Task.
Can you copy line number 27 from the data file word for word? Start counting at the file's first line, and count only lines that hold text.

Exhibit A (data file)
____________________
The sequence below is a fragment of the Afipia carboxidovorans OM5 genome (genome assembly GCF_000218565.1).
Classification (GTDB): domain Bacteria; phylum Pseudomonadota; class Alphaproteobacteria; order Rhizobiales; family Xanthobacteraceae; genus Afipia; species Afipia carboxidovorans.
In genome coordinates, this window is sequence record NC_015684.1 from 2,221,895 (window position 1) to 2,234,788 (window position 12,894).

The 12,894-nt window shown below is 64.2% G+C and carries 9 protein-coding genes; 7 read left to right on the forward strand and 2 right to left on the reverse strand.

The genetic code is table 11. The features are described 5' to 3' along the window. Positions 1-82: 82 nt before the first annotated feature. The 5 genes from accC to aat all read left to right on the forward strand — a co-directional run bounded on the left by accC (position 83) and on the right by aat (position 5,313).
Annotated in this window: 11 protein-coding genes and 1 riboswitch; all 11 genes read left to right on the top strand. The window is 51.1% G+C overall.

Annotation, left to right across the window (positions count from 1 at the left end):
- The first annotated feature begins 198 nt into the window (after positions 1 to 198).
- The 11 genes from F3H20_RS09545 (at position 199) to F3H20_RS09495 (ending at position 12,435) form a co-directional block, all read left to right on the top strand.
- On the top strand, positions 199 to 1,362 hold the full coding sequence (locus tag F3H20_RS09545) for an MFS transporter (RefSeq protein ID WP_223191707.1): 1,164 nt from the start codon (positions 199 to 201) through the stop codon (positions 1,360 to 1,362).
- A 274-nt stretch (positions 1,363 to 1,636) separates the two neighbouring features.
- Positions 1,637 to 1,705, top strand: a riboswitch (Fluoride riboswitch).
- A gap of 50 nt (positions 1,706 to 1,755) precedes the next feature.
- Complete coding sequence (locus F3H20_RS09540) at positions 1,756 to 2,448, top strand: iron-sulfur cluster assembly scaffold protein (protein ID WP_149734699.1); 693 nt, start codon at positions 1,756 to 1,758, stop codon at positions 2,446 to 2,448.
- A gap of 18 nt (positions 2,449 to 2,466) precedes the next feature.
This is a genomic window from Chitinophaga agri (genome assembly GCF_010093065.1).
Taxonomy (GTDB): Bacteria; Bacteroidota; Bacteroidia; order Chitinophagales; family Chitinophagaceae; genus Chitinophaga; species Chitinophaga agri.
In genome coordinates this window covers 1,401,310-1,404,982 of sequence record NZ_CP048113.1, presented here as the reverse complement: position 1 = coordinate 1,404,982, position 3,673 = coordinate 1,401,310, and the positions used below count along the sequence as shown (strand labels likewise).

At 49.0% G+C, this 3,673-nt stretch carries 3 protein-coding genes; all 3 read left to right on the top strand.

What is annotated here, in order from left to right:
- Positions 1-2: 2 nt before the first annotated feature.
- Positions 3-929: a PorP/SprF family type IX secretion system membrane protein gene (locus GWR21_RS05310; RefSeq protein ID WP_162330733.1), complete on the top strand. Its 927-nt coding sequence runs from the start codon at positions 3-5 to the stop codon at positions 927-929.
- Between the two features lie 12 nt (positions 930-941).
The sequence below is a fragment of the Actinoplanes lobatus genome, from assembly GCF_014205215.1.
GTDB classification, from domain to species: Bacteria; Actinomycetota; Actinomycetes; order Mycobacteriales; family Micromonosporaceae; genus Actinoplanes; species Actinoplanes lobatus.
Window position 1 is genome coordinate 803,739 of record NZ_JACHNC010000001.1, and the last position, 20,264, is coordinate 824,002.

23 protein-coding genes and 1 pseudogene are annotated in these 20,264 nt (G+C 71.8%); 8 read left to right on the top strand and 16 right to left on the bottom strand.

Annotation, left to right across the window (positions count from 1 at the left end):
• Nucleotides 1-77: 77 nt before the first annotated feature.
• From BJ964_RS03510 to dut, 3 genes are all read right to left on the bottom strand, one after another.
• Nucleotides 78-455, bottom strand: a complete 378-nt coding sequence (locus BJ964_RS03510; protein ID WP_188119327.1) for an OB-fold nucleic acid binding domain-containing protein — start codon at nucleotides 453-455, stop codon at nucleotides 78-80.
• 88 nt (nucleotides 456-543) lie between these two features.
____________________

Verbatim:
23 protein-coding genes and 1 pseudogene are annotated in these 20,264 nt (G+C 71.8%); 8 read left to right on the top strand and 16 right to left on the bottom strand.